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View Full Version : questions about costs of being breeder



sunshinekisses
9th July 2007, 10:13 PM
I have been visiting a few breeders in my state in search of my perfect pup. It has been fun visiting a couple litters and talking to the breeders. I have been curious how some breeders/fanciers pay for the costs of showing their dogs and I am curious if this may relate to their choosing to breed an extra litter or two during the year. Also, I have noticed (mostly online) that some kennels have a couple litters ready at the same time. Because I do not show my dogs or actively participate in my dog clubs I do not know how the breeder side of dogs work. Can someone explain to me why someone would breed more than one litter per year?

WoodHaven
9th July 2007, 10:38 PM
1st of all-- you can't control mother nature-- the girls tend to follow a "dormitory effect" and come into season about the same time.

2nd-- we bred two girls at about the same time because-- it was our older girls last litter- she was 6 1/2. We really wanted to do a MRI grade A to A breeding and this 3 year old bitch had missed previously (so we took her to a specialist to do a surgical AI).

One ~~~~~ might breed two litters "back to back" if the first litter was small and the dam bounced back to great health very quickly. Some repro vets believe it is much easier for a younger bitch to have pups than an older bitch-- the older you have an intact bitch, the more likely she is to get pyometria. Unfortunately-- commercial breeders breed to produce a crop.

No-- we don't offset showing costs by producing litters. It isn't worth the cost to my girls. I've paid for breedings that resulted in no pups, if you have only one or two pups-- you lose money if you had to pay a stud fee or heavens forbid an emergency c-section. Showing your dog lets you get professional opinions on your dogs. Sandy

Cathryn
9th July 2007, 10:54 PM
I echo all that Sandy has said above.

To add one of my own more recent experiences, I had a bitch whom I mated to a very lovely stud dog who matched up well to her both on paper and in type. All went well and she conceived, we got to 54 days and she aborted 3 beautiful, but very sadly dead little girls. Sheer bad luck we thought, we had never had this happen before and she had been rough housing with some of the others that day. On her next heat she returned to the same stud dog and again became pregnant, I was delighted!! At 55 days she aborted 3 beautiful boys and 2 gorgeous girls!! We now believe her progesterone levels (Vital for maintaining pregnancy) dropped off to soon. I added up how much I had spent on stud fee's, cost of travelling to the stud dog, cost of health checks for my girl etc, etc and it was mind boggling :yikes:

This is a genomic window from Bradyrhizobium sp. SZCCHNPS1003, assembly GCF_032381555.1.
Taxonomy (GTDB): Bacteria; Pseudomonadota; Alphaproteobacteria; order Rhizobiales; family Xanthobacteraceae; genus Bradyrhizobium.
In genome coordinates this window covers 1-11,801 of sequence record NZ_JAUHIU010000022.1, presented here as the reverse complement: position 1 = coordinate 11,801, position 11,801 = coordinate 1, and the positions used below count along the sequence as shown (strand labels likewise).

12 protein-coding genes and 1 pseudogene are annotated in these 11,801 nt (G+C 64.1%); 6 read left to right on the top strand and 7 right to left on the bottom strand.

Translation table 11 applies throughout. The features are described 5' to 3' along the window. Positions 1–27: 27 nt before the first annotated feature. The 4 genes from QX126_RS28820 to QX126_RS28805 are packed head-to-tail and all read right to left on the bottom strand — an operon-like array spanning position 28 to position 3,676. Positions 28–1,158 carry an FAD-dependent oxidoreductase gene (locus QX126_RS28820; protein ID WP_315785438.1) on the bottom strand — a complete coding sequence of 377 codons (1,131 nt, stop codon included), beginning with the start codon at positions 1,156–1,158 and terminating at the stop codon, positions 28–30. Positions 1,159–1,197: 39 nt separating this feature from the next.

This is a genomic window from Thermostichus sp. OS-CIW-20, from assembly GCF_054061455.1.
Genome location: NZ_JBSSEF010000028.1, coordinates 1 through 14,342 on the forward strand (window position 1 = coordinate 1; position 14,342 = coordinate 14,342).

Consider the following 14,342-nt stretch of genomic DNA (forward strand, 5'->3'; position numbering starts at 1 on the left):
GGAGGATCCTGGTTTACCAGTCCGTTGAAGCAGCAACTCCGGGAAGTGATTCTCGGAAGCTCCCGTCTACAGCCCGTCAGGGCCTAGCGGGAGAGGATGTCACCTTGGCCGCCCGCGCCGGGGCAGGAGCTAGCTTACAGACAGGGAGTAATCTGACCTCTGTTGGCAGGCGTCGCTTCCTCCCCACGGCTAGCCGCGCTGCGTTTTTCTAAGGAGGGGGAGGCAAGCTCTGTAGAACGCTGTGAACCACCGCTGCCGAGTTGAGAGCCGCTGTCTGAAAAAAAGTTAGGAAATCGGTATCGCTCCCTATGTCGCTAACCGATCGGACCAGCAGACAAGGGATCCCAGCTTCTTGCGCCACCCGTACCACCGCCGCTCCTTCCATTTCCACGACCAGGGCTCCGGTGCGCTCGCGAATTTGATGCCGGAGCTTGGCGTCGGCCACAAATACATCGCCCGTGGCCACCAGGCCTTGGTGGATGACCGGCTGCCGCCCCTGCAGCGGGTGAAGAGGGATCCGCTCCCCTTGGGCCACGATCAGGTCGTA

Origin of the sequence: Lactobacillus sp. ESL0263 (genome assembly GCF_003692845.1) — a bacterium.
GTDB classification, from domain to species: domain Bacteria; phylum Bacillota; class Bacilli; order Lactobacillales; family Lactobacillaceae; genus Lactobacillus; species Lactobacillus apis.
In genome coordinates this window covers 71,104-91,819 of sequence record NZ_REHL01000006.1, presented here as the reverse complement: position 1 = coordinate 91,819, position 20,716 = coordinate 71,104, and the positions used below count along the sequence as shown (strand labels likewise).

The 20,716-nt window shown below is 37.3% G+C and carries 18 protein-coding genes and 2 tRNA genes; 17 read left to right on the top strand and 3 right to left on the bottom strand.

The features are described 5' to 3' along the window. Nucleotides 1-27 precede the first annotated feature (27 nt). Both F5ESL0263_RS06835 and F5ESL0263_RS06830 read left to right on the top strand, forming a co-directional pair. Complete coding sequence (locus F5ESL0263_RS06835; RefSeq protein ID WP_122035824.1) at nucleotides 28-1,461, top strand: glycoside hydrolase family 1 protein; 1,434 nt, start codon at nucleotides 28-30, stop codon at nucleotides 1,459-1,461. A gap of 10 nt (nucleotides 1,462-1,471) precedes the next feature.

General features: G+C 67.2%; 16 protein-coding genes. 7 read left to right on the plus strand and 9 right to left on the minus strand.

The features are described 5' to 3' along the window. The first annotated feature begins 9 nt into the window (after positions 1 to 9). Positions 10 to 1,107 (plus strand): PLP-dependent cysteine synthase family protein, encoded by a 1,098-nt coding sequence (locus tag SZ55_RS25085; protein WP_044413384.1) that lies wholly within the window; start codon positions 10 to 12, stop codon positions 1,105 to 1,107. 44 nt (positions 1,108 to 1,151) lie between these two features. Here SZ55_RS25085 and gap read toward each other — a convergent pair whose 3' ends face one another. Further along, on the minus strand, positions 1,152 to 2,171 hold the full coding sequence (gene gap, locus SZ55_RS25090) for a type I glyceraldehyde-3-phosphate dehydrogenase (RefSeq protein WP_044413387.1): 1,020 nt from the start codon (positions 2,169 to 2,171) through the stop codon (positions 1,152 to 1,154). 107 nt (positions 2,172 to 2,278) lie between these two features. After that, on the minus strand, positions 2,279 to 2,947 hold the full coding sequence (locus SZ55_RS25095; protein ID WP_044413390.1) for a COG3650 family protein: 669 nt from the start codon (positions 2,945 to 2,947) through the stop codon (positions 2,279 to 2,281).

The vast majority of breeders are in this for the love of the breed, we scrimp and save to afford whatever costs occur, many of us are not well off, we occassionally get a litter where a bit of money is made and is put on one side to pay for the next stud fee, health check etc.

I can say, hand on my heart that I only ever breed a litter for myself first and certainly NEVER to fill a waiting list and certainly NOT to cover the costs of showing!!

sunshinekisses
9th July 2007, 11:03 PM
okay, so I found someone I am at ease talking to. Them seem to be very geniune, they show their dogs and are very active in the breed. They have one litter on the ground and just sold a litter, they now also have a female that is due soon. The last female they claim was an accidental breeding. They have a pet female pup available now on limited akc papers and two males show potential. They also know of another person with a litter that I can possibly co-own show potential female. They will be willing to help show the pup since I am new to this. And honestly I really want help. They are close to me and have already said they will be available any time.

I am just wondering why they have so many pups available right now. Pup pricing is not cheap and I guess they could make money off the pups. I am a very non-confrontational person and didn't ask them but I wonder if this is okay for a good breeder.

sunshinekisses
9th July 2007, 11:06 PM
sorry to hear that Cathryn, terrible loss.

WoodHaven
9th July 2007, 11:08 PM
The pain of breeding.
We too have a girl give birth to 6 pups at day 55. Ran her to an emergency vet-- over 100 dollars to walk in the door. The doctor told me that there was no chance of survival for the pups-- (not true). We took her home and she delivered the pups, but too slowly and they were without oxygen too long. The smallest pup was over 5 ounces-- they needed a c-section and the emergency vets aren't up on canine reproduction. Due to this huge loss-- my husband didn't know if I'd ever get over their deaths.

We bred her again and I had 4 progesterone tests done during the last two weeks-- she didn't drop until she could safely deliver.